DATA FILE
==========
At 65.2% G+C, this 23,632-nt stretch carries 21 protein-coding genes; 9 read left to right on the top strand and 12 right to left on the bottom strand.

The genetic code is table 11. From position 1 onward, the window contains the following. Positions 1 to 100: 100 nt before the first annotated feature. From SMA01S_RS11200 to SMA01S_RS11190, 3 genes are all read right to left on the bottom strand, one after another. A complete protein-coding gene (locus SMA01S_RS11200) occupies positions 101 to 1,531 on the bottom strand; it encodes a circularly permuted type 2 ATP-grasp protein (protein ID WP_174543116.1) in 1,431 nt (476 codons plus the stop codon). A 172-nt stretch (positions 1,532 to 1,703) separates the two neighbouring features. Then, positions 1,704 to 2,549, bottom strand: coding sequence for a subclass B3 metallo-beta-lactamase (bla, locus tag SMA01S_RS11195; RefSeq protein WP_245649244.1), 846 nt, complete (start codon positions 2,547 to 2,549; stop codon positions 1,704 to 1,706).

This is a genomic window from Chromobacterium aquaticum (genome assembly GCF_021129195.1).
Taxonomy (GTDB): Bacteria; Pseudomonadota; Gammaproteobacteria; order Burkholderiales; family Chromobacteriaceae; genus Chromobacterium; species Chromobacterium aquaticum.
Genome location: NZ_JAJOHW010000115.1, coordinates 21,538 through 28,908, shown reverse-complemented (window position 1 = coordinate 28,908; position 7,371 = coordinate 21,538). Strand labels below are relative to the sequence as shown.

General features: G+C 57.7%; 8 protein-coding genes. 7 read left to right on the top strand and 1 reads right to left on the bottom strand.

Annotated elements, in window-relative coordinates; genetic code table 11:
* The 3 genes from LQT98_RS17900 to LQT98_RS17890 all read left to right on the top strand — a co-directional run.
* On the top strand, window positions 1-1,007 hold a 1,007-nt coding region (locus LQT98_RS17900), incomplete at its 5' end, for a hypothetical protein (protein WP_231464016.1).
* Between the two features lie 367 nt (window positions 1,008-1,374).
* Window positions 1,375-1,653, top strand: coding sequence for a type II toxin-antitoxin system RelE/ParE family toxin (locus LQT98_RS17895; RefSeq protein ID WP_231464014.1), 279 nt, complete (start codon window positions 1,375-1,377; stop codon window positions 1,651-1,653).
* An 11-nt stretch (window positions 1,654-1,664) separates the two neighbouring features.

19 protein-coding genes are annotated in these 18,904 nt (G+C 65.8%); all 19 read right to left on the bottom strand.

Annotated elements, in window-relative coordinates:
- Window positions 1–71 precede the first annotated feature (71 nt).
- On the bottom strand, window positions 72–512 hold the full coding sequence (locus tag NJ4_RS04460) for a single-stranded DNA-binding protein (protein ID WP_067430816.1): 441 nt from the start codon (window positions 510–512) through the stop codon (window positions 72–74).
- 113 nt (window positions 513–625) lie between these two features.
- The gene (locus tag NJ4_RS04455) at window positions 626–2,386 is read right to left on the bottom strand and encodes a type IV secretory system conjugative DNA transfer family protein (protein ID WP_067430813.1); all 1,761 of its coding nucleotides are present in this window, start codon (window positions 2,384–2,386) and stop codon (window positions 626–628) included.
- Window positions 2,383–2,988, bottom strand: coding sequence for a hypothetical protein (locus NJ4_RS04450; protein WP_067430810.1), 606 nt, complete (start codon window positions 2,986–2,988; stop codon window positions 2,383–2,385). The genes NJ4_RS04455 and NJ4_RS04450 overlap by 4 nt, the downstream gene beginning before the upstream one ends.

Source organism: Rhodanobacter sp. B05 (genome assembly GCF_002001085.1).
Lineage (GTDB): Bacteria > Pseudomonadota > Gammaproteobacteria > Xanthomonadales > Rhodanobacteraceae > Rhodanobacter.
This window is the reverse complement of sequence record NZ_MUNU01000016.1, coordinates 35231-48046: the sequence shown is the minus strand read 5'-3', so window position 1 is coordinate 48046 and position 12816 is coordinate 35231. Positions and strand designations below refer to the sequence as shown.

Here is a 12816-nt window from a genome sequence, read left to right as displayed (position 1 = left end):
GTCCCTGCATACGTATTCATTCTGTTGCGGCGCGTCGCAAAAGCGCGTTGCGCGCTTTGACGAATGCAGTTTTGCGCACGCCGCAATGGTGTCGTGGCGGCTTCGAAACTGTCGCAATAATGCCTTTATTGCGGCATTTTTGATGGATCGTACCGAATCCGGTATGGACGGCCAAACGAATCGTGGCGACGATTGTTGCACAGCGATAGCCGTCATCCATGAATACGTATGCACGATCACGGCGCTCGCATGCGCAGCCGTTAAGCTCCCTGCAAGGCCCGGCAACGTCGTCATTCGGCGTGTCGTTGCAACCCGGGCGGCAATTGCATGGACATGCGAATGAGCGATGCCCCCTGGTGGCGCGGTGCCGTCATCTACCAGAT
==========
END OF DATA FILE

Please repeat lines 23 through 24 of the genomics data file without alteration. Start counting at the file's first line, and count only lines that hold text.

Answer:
Here is a 12816-nt window from a genome sequence, read left to right as displayed (position 1 = left end):
GTCCCTGCATACGTATTCATTCTGTTGCGGCGCGTCGCAAAAGCGCGTTGCGCGCTTTGACGAATGCAGTTTTGCGCACGCCGCAATGGTGTCGTGGCGGCTTCGAAACTGTCGCAATAATGCCTTTATTGCGGCATTTTTGATGGATCGTACCGAATCCGGTATGGACGGCCAAACGAATCGTGGCGACGATTGTTGCACAGCGATAGCCGTCATCCATGAATACGTATGCACGATCACGGCGCTCGCATGCGCAGCCGTTAAGCTCCCTGCAAGGCCCGGCAACGTCGTCATTCGGCGTGTCGTTGCAACCCGGGCGGCAATTGCATGGACATGCGAATGAGCGATGCCCCCTGGTGGCGCGGTGCCGTCATCTACCAGAT